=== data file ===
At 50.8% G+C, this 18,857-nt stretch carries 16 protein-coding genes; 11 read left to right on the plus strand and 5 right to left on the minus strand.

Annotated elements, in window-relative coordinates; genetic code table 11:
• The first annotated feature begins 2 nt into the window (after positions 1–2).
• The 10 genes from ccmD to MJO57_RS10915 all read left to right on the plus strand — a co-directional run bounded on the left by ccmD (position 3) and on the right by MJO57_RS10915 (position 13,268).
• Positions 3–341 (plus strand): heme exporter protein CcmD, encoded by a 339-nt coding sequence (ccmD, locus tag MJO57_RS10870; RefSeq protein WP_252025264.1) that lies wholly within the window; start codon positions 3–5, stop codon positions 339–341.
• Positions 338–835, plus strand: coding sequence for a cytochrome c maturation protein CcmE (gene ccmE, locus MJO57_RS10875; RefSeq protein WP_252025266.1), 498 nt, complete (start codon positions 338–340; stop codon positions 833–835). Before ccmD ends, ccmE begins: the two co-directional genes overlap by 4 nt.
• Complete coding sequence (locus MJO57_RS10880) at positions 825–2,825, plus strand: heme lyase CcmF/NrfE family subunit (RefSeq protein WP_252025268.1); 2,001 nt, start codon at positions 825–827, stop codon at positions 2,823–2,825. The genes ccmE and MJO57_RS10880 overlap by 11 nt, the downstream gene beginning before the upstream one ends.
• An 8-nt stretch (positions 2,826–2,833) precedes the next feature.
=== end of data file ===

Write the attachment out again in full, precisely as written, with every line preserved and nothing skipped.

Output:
At 50.8% G+C, this 18,857-nt stretch carries 16 protein-coding genes; 11 read left to right on the plus strand and 5 right to left on the minus strand.

Annotated elements, in window-relative coordinates; genetic code table 11:
• The first annotated feature begins 2 nt into the window (after positions 1–2).
• The 10 genes from ccmD to MJO57_RS10915 all read left to right on the plus strand — a co-directional run bounded on the left by ccmD (position 3) and on the right by MJO57_RS10915 (position 13,268).
• Positions 3–341 (plus strand): heme exporter protein CcmD, encoded by a 339-nt coding sequence (ccmD, locus tag MJO57_RS10870; RefSeq protein WP_252025264.1) that lies wholly within the window; start codon positions 3–5, stop codon positions 339–341.
• Positions 338–835, plus strand: coding sequence for a cytochrome c maturation protein CcmE (gene ccmE, locus MJO57_RS10875; RefSeq protein WP_252025266.1), 498 nt, complete (start codon positions 338–340; stop codon positions 833–835). Before ccmD ends, ccmE begins: the two co-directional genes overlap by 4 nt.
• Complete coding sequence (locus MJO57_RS10880) at positions 825–2,825, plus strand: heme lyase CcmF/NrfE family subunit (RefSeq protein WP_252025268.1); 2,001 nt, start codon at positions 825–827, stop codon at positions 2,823–2,825. The genes ccmE and MJO57_RS10880 overlap by 11 nt, the downstream gene beginning before the upstream one ends.
• An 8-nt stretch (positions 2,826–2,833) precedes the next feature.